The question of skunks’ social behavior becomes significant when they are on your property. Generally speaking, adult skunks are solitary and tend not to congregate in groups, even small ones. However, that doesn’t necessarily mean that when you call for skunk removal, there will only be one animal. There are situations in which skunks can be more social. Here are some factors that influence the social habits of skunks.
Generally speaking, male skunks do not actively seek out the company of others of their species, especially other males. They tend to be more solitary. In fact, male skunks tend to be territorial. They have a range that they cover and if they find another skunk in their territory, they are inclined to fight to defend it.
On the other hand, female skunks are more inclined to be social. They may gather together in small groups of other females. Sometimes young female skunks will stay with their mother for at least a while after their brothers have gone off on their own.
2. Season and Weather
Skunks do not exactly hibernate during the winter as many other animals do. Instead, they enter a state called torpor. When the temperature is cold, they enter a state of inactivity that slows down their metabolism and conserves energy so they no longer need as much food. If the temperature rises to an acceptable level on any given day, skunks can come out of torpor to forage for food, then return to it when the temperature drops again.
Another way that skunks may survive the winter months is by gathering together in a single den and sharing their body heat. This is usually a group of females, although sometimes a single male may join the group. Male skunks do not den together even to share body heat during the winter, but females are more amenable to it.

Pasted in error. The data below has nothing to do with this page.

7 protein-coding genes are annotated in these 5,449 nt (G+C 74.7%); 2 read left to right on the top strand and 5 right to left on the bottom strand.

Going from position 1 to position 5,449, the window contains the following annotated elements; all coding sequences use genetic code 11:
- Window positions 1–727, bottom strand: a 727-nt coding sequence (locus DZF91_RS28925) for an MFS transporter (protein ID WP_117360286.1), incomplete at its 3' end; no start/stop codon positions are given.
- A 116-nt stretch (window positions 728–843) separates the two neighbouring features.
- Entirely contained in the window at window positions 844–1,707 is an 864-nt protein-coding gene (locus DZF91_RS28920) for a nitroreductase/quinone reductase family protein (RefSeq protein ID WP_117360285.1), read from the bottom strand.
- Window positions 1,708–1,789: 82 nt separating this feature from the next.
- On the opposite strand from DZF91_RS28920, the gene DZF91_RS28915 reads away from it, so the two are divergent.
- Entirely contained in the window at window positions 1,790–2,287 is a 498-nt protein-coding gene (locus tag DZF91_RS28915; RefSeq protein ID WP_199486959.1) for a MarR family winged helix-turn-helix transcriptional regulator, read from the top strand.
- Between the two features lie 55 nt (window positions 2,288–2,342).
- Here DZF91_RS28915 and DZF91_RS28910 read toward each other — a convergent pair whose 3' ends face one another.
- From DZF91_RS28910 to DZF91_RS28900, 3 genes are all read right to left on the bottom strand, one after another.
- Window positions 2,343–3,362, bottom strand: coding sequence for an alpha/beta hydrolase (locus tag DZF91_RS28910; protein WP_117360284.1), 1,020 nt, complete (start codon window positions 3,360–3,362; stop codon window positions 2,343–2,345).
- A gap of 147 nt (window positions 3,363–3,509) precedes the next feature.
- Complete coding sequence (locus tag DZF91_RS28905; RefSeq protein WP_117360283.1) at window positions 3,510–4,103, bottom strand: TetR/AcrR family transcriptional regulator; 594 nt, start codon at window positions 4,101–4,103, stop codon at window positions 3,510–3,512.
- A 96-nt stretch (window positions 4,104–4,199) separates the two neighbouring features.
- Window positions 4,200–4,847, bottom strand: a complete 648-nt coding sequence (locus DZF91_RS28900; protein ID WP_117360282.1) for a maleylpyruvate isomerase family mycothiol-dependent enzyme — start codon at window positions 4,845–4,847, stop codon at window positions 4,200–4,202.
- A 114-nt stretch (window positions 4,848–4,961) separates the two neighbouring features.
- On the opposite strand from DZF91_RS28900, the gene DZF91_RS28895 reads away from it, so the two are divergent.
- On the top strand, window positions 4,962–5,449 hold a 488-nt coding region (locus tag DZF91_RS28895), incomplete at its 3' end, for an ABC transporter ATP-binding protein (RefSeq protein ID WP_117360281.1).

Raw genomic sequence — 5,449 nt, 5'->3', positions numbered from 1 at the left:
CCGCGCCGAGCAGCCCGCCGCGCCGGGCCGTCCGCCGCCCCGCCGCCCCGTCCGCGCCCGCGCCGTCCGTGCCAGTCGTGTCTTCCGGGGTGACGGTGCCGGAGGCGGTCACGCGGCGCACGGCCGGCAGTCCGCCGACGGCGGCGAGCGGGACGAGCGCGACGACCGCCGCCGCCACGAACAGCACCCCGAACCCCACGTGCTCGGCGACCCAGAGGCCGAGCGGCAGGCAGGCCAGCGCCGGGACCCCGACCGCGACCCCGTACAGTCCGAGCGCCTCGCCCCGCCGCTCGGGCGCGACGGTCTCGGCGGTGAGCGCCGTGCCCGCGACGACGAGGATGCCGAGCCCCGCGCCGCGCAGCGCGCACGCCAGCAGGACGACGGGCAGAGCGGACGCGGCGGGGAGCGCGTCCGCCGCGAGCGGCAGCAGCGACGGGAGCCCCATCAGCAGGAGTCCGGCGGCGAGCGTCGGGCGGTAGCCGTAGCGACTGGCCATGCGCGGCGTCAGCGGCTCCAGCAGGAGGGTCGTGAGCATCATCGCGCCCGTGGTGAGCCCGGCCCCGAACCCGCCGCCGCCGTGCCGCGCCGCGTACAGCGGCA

Throughout most of the year, male skunks stick to their own territory. They do not seek out the company of other skunks and actively try to deter them from their range. However, that changes during the mating season, which starts in the late winter or early spring. When the females are in estrus, male skunks may travel several miles every night looking for a potential mate. Once the male has successfully mated with a female, it does not stick around to help raise the babies. Rather, it leaves in search of another female to mate with. Male skunks are polygamous and may mate with several different females per mating season.
Once a female has mated, she does not mate again during the same breeding season except in rare instances in which something happens to her first litter. Female skunks can be selective about their choice of mate, using her spray to prevent a match she deems unsuitable.
4. Raising Offspring
When baby skunks are born, they are almost completely helpless. They do have the ability to produce their smelly spray when they are only a few weeks old, but it takes several months for them to be able to control it. Baby skunks are born blind and do not open their eyes until they are three months old. During this time, the baby skunks are entirely dependent on their mother. Even once they are ready to venture out from their den, they have to learn from their mother how to find food and defend themselves.
Female skunks that have mated typically look for different dens in which to raise babies than those in which they spent the winter. If you find a skunk den on your property, it could have one skunk or several, possibly including babies.
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